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Sheep, Wool, Landscape and Connectivity

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A new understanding of connectivity and ‘bio-heritage’

EU-funded researchers delved into how the nature of ‘things’ is shaped by their connectivity, particularly with regard to biological materials. The research resulted in the development of ‘bio-heritage’ as a novel and distinctive analytical concept.

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“The project’s core goal was to advance our understanding of the various ways in which connectivity transforms the nature of the things connected,” says Professor Paolo Palladino, principal investigator on the SWLCONNECTIVITY project. A further goal was to “do this in a way that would speak to growing interest in the transformation of biological materials into drivers of economic growth.” Work resulted in a series of articles on sheep, wool and the landscapes of the English Lake District, the Catalan Pyrenees and the Maritime Alps. “The articles explore how different modes of connecting the material existence of human and non-human animals shape the social, economic and political values by which we organise our lives,” explains Prof. Palladino. Introducing the concept of bio-heritage SWLCONNECTIVITY led to the development of bio-heritage as a distinctive analytical concept. This concept seems necessary for a more comprehensive understanding of “the implications of the contemporary, proliferating ties between, on the one hand, the recollection of landscapes and the lives of their human and non-human inhabitants, and, on the other hand, new forms of valuing the food we eat and the clothes we wear,” notes Prof. Palladino. The project highlighted how everyday items of clothing such as the traditional woollen suit are the product of very complex and globally extended networks. The same goes for the meat and cheeses that today enjoy Protected Denomination of Origin status. Exploring the details of these networks and how they have come into being affords us a better understanding of our lives, including the non-human animals that we depend on for our livelihood. By way of a summary, Prof. Palladino states: “Bio-heritage is a source of great economic value. Yet, its biological and commemorative components are so dependent on one another that there can be no added economic value to products without memories of the way things once were, but memory without the living organisms and landscapes from which the products are derived is worthless. We need to understand much better how this looping relationship works.” A new approach to connectivity SWLCONNECTIVITY challenged the understanding of connectivity as a quality of networks related to the number and distribution of links between component nodes. Focusing on a number of breeds of sheep, the project’s findings suggest that the sheep’s current genetic characteristics are the product of the histories of commerce in which these sheep’s ancestors participated. As a result, the exploitation of new commercial opportunities requires the undoing of these histories and their genetic effects, but the economic sustainability of the new opportunities stems from the retention of these very same effects. In other words, the identities of nodes and networks are not independent. These findings support the premise that the relationship between nodes and networks is more complicated than that previously proposed. As such, we need to reconsider our most basic assumptions about connectivity, and to think differently about how best to manage the complexities of emerging global systems. An all-round shift in mindset The project’s findings have contributed to contemporary historians’, philosophers’ and sociologists’ increasing attention to relationships between human and non-human animals. Under another Horizon 2020 initiative, one project collaborator is now examining how the past of plant and animal breeding can help to clarify communication strategies in the field of synthetic biology and how these strategies multiply the economic value of the objects emerging from this novel field. “The articulation of the concept of bio-heritage has served usefully to initiate a wider set of interdisciplinary inquiries into the transformative effects of connective networks,” Prof. Palladino concludes. One example is the integration of the project’s concerns into the work of the Animal Research Nexus, a multi-institutional network dedicated to the exploration of the changing nature of relations and obligations between human and non-human animals. Maintaining (SWL)connectivity Finally, and in keeping with the interest in connections between seemingly unconnected things, the project’s development was supported by informal contacts with theatre and film production companies. Prof. Palladino noted in particular the assistance provided by Théâtre du Centaure, but he also wished to thank Rurbans, the Consorzio L’Escaroun and the directors of Herdy, as well as the Norfolk Horn Breeders’ Group. It is hoped that SWLCONNECTIVITY will prove useful to these organisations as they think about and promote new modes of co-existence between human and non-human animals.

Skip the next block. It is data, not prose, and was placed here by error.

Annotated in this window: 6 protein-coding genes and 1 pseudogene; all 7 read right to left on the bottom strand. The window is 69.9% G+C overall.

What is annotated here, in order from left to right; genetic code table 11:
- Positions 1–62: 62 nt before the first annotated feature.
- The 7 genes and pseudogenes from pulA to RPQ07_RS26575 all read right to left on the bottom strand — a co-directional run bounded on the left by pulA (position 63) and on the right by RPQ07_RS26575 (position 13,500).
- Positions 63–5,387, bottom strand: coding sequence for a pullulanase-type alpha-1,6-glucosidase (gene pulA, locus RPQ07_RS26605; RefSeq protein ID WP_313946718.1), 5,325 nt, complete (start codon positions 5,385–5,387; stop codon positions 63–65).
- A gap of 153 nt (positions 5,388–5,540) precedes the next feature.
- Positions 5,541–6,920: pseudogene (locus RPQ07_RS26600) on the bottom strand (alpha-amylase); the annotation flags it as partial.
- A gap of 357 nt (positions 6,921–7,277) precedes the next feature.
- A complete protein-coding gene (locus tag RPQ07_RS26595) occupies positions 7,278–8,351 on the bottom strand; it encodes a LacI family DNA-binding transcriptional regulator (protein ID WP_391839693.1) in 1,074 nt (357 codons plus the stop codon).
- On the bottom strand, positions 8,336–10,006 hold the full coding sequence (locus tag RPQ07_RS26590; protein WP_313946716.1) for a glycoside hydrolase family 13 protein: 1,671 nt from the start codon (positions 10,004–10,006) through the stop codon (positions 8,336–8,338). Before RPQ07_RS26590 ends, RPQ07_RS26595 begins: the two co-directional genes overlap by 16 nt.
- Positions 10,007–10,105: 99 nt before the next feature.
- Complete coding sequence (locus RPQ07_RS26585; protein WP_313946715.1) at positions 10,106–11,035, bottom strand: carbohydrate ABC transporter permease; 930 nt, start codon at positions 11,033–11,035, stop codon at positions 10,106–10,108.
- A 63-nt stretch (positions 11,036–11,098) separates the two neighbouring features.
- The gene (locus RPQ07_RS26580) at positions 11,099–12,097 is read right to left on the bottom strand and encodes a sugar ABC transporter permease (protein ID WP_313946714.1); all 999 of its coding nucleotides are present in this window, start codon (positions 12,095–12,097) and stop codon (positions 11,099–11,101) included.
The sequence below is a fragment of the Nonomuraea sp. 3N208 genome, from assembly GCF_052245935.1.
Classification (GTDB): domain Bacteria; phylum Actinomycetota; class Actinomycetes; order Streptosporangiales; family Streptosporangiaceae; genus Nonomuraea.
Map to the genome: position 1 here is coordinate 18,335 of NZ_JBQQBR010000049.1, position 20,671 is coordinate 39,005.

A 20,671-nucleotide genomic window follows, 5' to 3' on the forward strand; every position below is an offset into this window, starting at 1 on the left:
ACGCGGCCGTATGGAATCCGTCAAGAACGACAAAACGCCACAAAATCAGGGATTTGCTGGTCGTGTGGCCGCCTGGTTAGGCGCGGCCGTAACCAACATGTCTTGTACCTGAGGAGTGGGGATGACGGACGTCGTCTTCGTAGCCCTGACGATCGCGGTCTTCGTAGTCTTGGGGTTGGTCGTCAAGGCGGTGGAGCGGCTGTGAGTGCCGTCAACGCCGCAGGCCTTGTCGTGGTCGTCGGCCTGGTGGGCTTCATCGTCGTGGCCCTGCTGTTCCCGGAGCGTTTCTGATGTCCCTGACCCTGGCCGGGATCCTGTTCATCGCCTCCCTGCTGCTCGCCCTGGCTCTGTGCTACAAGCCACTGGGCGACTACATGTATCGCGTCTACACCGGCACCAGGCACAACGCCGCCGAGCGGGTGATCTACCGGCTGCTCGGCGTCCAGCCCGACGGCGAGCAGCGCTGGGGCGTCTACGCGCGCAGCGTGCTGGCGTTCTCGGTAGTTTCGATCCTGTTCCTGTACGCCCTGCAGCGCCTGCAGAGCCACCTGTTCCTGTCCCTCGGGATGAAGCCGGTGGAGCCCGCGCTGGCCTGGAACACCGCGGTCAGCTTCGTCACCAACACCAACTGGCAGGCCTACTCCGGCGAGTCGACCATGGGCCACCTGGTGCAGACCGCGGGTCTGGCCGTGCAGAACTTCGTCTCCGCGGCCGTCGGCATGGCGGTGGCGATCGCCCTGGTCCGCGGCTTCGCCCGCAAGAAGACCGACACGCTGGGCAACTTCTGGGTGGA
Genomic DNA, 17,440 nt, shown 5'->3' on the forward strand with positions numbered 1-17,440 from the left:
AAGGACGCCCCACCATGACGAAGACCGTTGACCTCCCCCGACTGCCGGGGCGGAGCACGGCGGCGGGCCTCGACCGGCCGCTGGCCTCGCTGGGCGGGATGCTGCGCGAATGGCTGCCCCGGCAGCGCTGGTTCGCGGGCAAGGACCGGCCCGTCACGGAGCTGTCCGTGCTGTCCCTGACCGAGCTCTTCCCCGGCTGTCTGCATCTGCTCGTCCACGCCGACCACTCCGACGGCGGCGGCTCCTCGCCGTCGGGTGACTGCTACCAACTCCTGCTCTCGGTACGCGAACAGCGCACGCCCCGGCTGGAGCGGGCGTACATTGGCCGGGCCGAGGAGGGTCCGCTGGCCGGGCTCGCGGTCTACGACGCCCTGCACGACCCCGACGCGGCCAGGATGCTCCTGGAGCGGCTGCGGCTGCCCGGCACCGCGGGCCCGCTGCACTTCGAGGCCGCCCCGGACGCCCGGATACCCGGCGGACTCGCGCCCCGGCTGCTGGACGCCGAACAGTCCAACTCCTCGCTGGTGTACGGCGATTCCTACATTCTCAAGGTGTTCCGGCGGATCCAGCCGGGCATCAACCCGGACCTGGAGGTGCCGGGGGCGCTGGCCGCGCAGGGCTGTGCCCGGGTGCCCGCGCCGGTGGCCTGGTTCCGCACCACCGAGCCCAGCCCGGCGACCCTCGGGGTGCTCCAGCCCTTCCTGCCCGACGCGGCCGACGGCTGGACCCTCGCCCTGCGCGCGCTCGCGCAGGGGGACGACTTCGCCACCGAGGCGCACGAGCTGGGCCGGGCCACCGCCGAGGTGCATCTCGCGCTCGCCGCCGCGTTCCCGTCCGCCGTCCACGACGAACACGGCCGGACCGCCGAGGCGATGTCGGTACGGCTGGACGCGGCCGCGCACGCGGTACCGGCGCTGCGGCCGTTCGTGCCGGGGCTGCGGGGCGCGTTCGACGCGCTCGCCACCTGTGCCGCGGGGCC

SWLCONNECTIVITY, connectivity, non-human animals, bio-heritage, biological materials, economic growth

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